•  “Too thesaurus-heavy!” Don’t use words that are outside of your normal vocabulary. It will sound forced and unnatural.
  •  “Get rid of the first paragraph!” Don’t feel the need to have a formal introduction and conclusion with three neat topic paragraphs sandwiched in between. You have a limited number of words to use, so please just jump right in there and grab our attention.

Believe me when I say that we here on the admissions staff at Holy Cross love and appreciate the college essay. We look forward to getting to know you.

Thoughts on Application Reading

Tuesday, January 24th, 2012

With every application I read, I try to conjure up a mental image of the student. The essay, resume or recommendations often provide the information I need to form this picture in my mind. Our applicants are so much more than just the pages in their file, and I try never to forget that. I might picture a student during that nail-biting championship game, on that life-changing mission trip or spending time with a beloved grandparent. A picture truly is worth a thousand words.

Lynn Verrecchia ’01
Associate Director of Admissions

Application Stress

Tuesday, November 15th, 2011

As of last week, the Holy Cross admission office is paperless!  This means that we will review all applications and make all decisions online.  For the past year or more, I have been part of a small working group tasked with making this happen.  At times the project felt dauntingly huge.  The level of detail required to document our processes seemed impossible to attain.  The only thing longer than the “to do” list was the “to figure out” list.  Still, we always knew it would all be worth it and the finished product would be a source of great pride.  So we worked.  And worked.  And worked.  We gave it our best, and now we look forward to the reward made all the sweeter because of that hard work.
Sound familiar?

Lynn Verrecchia ’01

Associate Director of Admissions

Winter at Holy Cross

Thursday, January 13th, 2011

Winter is officially upon us.   In fact, just yesterday,  Holy Cross enjoyed its first official “Snow Day” since 1997.  In Admissions, the arrival of winter shifts our focus from interviewing,  to filing and reading applications.  To commemorate this shift, I wanted to share a few scenes of the season with you.  Enjoy!


Amanda Juriansz

Assistant Director of Community Outreach

A Recipe for Application Reading Success!

Sunday, January 2nd, 2011


The gifts have been exchanged,  and the resumes and recommendations arranged,  but have you clicked submit or put your application in the Postman’s mitts? Many of you have, we’re sure (because your applications are now on our desks), and so we’re saying, ” ’tis the season”,  for reading the application you’ve assembled.

In a few days we’ll shut the doors of the admissions office, and gear up for reading all of your applications.  For this, we’ll need supplies. There are many components that allow us to have a successful reading session. I thought I’d share with you my recipe:

50 applications for admission; 25 early decision, 25 regular admission

1 sharp or refillable mechanical pencil

1 eraser stick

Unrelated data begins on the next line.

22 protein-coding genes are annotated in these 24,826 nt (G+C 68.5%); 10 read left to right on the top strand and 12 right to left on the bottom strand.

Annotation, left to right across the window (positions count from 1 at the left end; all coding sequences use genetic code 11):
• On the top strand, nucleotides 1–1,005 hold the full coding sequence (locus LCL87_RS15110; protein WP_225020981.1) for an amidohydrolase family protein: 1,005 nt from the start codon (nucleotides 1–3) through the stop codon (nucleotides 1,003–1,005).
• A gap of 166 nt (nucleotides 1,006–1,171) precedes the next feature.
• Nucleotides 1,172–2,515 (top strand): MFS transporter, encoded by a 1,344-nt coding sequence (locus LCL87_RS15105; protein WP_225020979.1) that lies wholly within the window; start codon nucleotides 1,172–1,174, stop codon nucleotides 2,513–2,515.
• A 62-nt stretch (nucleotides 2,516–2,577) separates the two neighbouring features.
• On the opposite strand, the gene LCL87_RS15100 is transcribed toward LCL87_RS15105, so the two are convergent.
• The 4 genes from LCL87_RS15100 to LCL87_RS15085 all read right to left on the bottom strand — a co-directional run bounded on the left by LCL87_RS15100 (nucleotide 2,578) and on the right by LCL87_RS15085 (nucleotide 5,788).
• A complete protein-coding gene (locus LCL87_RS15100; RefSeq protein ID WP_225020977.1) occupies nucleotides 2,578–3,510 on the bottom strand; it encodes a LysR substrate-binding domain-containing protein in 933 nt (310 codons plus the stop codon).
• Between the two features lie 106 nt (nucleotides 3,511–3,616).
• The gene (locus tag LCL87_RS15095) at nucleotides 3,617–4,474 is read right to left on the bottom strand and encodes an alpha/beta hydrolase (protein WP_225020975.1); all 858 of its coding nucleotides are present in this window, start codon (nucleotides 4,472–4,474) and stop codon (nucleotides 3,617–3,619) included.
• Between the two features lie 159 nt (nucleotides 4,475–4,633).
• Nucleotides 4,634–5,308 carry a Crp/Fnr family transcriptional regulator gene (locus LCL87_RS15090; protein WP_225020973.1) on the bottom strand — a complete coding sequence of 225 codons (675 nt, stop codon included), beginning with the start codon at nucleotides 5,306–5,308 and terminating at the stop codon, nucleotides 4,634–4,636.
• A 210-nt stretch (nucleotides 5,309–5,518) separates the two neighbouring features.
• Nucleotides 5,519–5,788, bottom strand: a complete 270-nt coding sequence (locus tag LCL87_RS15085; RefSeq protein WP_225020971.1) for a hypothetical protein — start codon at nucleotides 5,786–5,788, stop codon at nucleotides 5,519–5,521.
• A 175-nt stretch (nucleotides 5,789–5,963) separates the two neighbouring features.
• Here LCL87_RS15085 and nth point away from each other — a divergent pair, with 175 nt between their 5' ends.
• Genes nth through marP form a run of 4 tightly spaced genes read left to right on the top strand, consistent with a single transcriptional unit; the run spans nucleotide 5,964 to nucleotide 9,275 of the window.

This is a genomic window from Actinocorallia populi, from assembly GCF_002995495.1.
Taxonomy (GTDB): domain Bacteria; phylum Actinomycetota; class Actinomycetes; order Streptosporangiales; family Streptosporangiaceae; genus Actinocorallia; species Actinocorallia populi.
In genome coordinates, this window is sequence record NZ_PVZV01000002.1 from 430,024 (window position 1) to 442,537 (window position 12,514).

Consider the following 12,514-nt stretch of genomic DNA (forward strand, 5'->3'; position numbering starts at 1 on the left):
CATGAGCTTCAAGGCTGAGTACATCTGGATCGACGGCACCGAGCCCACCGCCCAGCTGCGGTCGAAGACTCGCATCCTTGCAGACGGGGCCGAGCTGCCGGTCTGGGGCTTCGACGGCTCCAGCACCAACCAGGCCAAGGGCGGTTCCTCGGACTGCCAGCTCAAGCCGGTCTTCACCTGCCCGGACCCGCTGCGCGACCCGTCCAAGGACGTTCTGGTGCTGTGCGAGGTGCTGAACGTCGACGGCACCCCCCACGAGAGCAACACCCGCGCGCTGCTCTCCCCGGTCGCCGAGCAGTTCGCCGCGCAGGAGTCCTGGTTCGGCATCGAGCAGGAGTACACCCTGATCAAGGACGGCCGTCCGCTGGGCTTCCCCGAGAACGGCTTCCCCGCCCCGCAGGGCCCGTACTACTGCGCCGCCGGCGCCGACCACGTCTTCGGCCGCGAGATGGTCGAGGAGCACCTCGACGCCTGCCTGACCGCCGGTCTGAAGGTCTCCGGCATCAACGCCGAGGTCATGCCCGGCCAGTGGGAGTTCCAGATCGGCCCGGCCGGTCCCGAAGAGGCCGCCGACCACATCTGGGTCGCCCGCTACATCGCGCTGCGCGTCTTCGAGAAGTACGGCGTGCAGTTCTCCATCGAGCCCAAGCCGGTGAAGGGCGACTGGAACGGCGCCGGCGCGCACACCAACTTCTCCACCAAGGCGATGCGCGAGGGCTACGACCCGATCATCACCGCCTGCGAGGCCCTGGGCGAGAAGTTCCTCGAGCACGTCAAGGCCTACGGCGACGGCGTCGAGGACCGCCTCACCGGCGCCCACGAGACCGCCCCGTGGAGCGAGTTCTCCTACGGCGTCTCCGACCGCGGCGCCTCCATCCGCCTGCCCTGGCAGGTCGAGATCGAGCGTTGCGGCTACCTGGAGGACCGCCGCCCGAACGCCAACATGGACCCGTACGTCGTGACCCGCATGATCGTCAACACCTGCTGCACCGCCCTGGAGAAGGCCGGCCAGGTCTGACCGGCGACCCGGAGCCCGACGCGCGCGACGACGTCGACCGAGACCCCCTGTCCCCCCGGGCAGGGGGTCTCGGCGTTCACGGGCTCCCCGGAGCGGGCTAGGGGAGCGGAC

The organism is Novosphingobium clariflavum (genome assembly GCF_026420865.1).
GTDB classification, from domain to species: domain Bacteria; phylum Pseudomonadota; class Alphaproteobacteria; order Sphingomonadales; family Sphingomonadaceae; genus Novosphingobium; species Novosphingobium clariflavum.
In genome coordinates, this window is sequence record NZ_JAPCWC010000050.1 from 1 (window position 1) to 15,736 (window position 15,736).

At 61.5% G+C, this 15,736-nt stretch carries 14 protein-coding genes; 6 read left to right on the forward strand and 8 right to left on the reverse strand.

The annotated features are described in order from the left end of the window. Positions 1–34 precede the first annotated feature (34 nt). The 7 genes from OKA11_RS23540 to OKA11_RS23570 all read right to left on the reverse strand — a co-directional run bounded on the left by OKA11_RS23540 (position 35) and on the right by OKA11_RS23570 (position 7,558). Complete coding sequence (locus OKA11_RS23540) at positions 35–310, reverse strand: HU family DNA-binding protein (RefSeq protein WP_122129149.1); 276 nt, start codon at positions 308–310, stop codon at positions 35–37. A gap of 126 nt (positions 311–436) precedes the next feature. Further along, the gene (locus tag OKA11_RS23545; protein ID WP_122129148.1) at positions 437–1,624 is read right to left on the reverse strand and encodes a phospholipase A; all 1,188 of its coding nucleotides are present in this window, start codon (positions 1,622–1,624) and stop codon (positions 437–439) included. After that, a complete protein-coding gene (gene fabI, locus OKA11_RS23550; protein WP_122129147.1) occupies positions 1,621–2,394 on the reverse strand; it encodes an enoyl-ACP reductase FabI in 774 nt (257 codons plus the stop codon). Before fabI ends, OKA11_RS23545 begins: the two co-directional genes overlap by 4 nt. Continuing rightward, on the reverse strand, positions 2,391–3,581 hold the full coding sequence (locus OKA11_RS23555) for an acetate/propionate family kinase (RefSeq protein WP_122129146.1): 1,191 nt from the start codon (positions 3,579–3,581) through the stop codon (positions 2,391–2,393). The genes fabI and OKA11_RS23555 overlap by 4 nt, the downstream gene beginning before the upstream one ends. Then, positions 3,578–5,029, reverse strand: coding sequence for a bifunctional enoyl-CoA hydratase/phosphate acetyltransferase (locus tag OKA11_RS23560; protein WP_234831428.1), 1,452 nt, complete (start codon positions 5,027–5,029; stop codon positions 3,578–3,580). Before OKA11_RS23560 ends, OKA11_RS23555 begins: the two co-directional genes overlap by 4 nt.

1 calculator

1 pack of post-it flags and memos

1 highlighter

1 reader evaluation pad

1 box Krispy Kreme donuts

40 ounces of coffee (not shown here)

Pull the first application from the top of the stack. Sift through the transcript by reading honors and AP courses, as well as grades. Using the  mechanical pencil, transfer data from the transcript, Counselor and Teacher recommendations and essay on to the reader evaluation pad. Have calculator, eraser stick, highlighter and post-it flags nearby, just in case.  Place Krispy Kreme donut (or, donuts) in microwave oven for 20 seconds on medium heat; consume slowly to savor the full flavor and flair of the application. Add final thoughts and enjoy.

Best of luck with the home stretch of the application process everyone.  We’re excited to “devour” your applications!

Jim Richardson

Associate Director of Admissions

The Longest Answer to the Simplest Question

Tuesday, November 2nd, 2010

I cannot tell you how many questions I’ve been asked today. This time of year, admission counselors spend the better part of their day fielding questions from students, parents and counselors.   Some require simple answers (yes, we have an English major), while others require a more in-depth response (Montserrat is…).

On occasion, a student will ask a seemingly simple question, and may be surprised by a response that is lengthier than expected. Never is this more true than in the case of the old favorite—the “average GPA” question. Students rightly want to know if their academic performance will measure up in our pool, and frankly we’re glad you asked. But that doesn’t mean we’re able to give you the simple answer you were hoping for. We consider each student within the unique context of their high school, making it impossible to identify a number which we think represents a universally “good” GPA. The grading scale (3.0, 4.0, 4.5, 5.0, 6.0, 8.0, 10.0, 12.0, to name a few we’ve seen), weighting (or lack thereof), strength of curriculum, grade inflation/deflation and other factors unique to your high school are all considered. We study high school profiles and websites, and sometimes make phone calls to counselors to gather all of the information we need to assess your academic performance. It’s our job to understand what a “good” GPA is at your school. And this time of year, it’s our job to try to explain that to you.

Somewhat flustered by my response, students sometimes follow-up with a question they are sure will elicit a short, numbers-only answer: “What’s your average SAT score?” And I take a deep breath, and we’re off again…

Lynn Verrecchia

Associate Director of Admissions